That story completes eight that represent short but useful Hammer fragments from Mickey Spillane’s file of unfinished stories and novels. One of these became “So Long, Chief,” which was Edgar-nominated and Shamus-winning. With all eight completed, I have a book, the first ever Mike Hammer short story collection (Mickey wrote very few short Hammer tales). I have assembled these in roughly chronological order, and written an introduction discussing how the stories came to be. Otto Penzler, who published THE GOLIATH BONE, THE BIG BANG and KISS HER GOODBYE when he was at Morrow, is going to publish the collection later this year, as A LONG TIME DEAD: A MIKE HAMMER CASEBOOK from his Mysterious Press.
The book will have a very limited print run of perhaps 1000 trade paperback copies before going into POD status (and will obviously be available as an e-book). In addition – pay attention, fanatics – a limited hardcover edition of only 100 copies (signed by me and Jane Spillane) will also be available. This will quickly become the hardest-to-find hardcover first-edition in the Spillane canon.

Tuesday, January 26, 2016

Classic Film and TV Cafe-This Gun For Hire


This Gun For Hire: One of the Great Film Noirs in American Cinema

Alan Ladd in his star-making role.
This practically perfect early noir has a strong reputation and yet, while researching for this review, I was left with the feeling that it's underrated. The prestigious British Film Institute doesn't even include This Gun for Hire (1942) in its list of "10 Great American Film Noirs." (Yes, it would rank in my Top Ten.)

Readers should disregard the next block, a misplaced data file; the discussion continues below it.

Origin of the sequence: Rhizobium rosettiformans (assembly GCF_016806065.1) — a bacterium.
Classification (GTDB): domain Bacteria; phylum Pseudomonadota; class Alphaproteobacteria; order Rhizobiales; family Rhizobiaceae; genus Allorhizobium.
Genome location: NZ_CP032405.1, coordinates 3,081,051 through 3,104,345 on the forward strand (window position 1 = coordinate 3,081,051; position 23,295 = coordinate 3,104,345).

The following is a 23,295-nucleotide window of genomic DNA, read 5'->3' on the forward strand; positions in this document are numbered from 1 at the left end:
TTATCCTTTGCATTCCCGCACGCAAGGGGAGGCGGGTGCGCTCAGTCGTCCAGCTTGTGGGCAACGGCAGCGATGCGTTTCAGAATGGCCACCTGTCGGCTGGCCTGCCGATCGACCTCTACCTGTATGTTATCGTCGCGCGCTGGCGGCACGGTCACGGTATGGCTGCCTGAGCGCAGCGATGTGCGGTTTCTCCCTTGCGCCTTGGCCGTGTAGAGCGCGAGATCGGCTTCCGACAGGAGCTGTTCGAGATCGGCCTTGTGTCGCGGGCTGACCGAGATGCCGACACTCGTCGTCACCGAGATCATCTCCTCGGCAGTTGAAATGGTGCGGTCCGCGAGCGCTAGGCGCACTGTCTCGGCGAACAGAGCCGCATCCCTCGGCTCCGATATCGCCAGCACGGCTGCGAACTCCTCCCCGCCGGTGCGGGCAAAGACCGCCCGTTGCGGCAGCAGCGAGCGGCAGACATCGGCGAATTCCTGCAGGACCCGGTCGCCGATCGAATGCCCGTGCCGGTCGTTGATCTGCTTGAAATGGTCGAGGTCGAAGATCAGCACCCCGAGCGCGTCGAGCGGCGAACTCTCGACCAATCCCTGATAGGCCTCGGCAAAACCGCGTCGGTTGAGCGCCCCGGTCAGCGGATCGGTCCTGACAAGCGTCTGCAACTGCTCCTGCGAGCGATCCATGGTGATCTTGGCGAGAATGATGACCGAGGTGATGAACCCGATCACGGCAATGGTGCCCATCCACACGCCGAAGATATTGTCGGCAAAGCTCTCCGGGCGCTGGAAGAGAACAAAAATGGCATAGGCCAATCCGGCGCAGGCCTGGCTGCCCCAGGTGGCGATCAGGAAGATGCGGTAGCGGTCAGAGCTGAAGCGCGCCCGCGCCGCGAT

Alan Ladd became a star as anti-hero Raven, a contract killer who is double-crossed by his client. The film's opening scene tells us all we need to know about the quiet Raven. He takes in a stray kitten and feeds it milk. But when the cleaning lady (dressed like a showgirl) shoos away the cat, Raven grabs her, rips her dress, and slaps her backhanded across the face. Here is a man that is ruthless, but with a morsel of humanity buried deep inside. (Later, Raven tries to rationalize his affection for cats by claiming that they bring luck.)

Raven kills the innocent girlfriend.
Still, the screenplay by Albert Maltz and W. R. Burnett leaves no doubt that, first and foremost, Raven is a man that will do whatever is required. Knowing that a victim's innocent girlfriend can identify him, Raven shoots her in cold blood. Later, after vowing not to kill again, he does just that when trying to evade a policeman.

The plot hinges on a chance encounter when Raven and nightclub entertainer Ellen Graham (Veronica Lake) wind up sitting together on a train from San Francisco to Los Angeles. Raven is going to L.A. to find Willard Gates (Laird Cregar), an obvious middleman who hired Raven and then tipped off the police by paying the killer with stolen money. Raven's objective is to find out who Gates works for and then kill Gates and his employer.

Unknown to Raven, Ellen is also traveling to meet Gates, who owns The Neptune Club. A U.S. senator has informed Ellen that Gates is working for a powerful man who is selling a secret formula to the enemy. Ellen's mission is to find out the identity of Gates' employer.